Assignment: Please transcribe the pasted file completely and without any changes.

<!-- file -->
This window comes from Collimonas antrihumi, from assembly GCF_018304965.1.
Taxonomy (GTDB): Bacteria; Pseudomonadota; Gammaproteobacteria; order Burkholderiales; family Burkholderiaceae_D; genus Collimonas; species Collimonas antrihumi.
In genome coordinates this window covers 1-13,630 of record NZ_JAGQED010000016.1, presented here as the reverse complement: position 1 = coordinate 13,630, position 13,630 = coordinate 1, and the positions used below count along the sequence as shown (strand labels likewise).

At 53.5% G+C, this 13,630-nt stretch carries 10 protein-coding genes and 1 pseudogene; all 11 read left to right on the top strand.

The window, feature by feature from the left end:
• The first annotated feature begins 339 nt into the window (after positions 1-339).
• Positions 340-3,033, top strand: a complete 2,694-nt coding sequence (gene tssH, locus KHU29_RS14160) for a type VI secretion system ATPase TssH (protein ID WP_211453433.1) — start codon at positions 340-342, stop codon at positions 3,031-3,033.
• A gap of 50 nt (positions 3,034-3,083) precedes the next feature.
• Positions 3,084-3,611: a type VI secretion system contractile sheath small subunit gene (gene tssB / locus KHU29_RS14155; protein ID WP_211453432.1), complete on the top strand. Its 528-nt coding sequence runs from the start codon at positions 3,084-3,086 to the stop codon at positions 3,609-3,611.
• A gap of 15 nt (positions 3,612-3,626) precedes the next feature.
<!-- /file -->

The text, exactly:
This window comes from Collimonas antrihumi, from assembly GCF_018304965.1.
Taxonomy (GTDB): Bacteria; Pseudomonadota; Gammaproteobacteria; order Burkholderiales; family Burkholderiaceae_D; genus Collimonas; species Collimonas antrihumi.
In genome coordinates this window covers 1-13,630 of record NZ_JAGQED010000016.1, presented here as the reverse complement: position 1 = coordinate 13,630, position 13,630 = coordinate 1, and the positions used below count along the sequence as shown (strand labels likewise).

At 53.5% G+C, this 13,630-nt stretch carries 10 protein-coding genes and 1 pseudogene; all 11 read left to right on the top strand.

The window, feature by feature from the left end:
• The first annotated feature begins 339 nt into the window (after positions 1-339).
• Positions 340-3,033, top strand: a complete 2,694-nt coding sequence (gene tssH, locus KHU29_RS14160) for a type VI secretion system ATPase TssH (protein ID WP_211453433.1) — start codon at positions 340-342, stop codon at positions 3,031-3,033.
• A gap of 50 nt (positions 3,034-3,083) precedes the next feature.
• Positions 3,084-3,611: a type VI secretion system contractile sheath small subunit gene (gene tssB / locus KHU29_RS14155; protein ID WP_211453432.1), complete on the top strand. Its 528-nt coding sequence runs from the start codon at positions 3,084-3,086 to the stop codon at positions 3,609-3,611.
• A gap of 15 nt (positions 3,612-3,626) precedes the next feature.